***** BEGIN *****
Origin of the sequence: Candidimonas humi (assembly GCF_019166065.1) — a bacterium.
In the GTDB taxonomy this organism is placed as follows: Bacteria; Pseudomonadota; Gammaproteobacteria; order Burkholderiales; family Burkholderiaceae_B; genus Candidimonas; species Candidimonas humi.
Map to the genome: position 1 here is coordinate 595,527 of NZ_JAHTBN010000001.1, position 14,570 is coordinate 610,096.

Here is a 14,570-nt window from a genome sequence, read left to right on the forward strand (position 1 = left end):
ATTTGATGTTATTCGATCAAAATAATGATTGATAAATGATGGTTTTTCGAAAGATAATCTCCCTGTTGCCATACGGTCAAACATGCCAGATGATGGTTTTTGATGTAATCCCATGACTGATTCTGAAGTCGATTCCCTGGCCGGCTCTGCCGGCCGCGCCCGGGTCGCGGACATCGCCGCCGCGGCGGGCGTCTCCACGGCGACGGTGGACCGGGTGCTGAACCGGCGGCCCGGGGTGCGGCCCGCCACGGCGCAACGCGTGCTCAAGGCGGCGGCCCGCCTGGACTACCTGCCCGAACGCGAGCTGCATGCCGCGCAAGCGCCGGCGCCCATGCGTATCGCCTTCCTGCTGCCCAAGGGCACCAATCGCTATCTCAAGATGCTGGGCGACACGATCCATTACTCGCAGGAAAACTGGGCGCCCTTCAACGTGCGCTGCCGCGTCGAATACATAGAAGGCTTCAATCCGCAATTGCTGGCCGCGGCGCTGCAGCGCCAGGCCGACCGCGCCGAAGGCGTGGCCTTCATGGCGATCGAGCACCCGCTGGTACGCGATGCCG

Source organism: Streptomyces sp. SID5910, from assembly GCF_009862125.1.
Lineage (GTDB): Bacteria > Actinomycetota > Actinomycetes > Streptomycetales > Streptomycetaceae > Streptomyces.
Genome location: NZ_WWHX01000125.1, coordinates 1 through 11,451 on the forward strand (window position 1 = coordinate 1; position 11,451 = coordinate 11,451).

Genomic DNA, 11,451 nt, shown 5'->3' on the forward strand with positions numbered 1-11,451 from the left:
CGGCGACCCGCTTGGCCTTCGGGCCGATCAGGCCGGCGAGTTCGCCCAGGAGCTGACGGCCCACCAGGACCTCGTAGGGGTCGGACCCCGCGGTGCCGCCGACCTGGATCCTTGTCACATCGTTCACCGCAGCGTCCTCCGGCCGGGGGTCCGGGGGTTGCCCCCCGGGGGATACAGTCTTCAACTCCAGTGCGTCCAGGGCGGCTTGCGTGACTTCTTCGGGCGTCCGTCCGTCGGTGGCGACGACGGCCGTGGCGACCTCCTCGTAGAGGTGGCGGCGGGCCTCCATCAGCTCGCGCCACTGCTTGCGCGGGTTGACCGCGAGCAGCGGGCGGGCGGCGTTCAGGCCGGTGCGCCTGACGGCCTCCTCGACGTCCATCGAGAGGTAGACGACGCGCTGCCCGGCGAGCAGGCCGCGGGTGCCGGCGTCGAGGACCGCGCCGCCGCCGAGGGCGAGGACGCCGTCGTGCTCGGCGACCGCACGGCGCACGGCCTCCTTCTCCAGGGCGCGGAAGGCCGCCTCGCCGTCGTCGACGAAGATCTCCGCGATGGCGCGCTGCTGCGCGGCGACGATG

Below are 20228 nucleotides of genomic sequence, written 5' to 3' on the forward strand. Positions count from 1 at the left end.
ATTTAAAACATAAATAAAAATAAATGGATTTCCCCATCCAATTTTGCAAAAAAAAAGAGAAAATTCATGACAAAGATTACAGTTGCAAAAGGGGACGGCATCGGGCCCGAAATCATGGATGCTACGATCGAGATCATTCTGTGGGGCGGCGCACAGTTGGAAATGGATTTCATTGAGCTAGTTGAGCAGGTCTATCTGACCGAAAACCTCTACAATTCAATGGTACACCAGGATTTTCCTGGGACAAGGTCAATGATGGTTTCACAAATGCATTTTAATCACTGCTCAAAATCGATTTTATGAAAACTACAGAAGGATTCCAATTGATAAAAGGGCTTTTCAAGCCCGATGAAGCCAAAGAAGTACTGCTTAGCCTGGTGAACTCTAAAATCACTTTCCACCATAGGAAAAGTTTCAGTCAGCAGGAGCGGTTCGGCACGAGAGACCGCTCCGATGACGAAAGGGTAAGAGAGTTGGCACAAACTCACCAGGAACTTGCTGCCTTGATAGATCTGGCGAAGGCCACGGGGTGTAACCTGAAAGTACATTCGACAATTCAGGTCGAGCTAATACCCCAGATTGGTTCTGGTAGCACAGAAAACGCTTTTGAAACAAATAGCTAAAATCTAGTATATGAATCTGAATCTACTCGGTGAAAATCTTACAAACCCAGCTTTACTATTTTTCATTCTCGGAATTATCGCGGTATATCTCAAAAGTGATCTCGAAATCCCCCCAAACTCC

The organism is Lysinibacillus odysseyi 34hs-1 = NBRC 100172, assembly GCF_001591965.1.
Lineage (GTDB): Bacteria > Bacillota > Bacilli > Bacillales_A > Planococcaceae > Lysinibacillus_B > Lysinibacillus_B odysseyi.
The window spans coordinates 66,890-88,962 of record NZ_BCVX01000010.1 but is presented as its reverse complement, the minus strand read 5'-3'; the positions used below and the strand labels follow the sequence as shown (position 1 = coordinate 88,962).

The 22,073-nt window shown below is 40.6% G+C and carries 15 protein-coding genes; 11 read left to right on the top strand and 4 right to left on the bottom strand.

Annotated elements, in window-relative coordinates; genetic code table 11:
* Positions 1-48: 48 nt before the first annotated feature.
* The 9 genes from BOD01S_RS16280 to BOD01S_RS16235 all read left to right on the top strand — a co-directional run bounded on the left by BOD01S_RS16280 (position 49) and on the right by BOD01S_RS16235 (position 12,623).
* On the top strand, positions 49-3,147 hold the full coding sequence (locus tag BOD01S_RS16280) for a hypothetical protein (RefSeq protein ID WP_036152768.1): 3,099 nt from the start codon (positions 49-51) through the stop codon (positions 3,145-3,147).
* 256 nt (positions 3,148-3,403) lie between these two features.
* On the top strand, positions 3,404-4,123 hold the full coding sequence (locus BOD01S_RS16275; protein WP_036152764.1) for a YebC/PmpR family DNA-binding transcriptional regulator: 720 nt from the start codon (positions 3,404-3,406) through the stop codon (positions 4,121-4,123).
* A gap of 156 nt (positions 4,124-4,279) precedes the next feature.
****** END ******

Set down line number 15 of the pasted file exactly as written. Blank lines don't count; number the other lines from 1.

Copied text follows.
The window spans coordinates 66,890-88,962 of record NZ_BCVX01000010.1 but is presented as its reverse complement, the minus strand read 5'-3'; the positions used below and the strand labels follow the sequence as shown (position 1 = coordinate 88,962).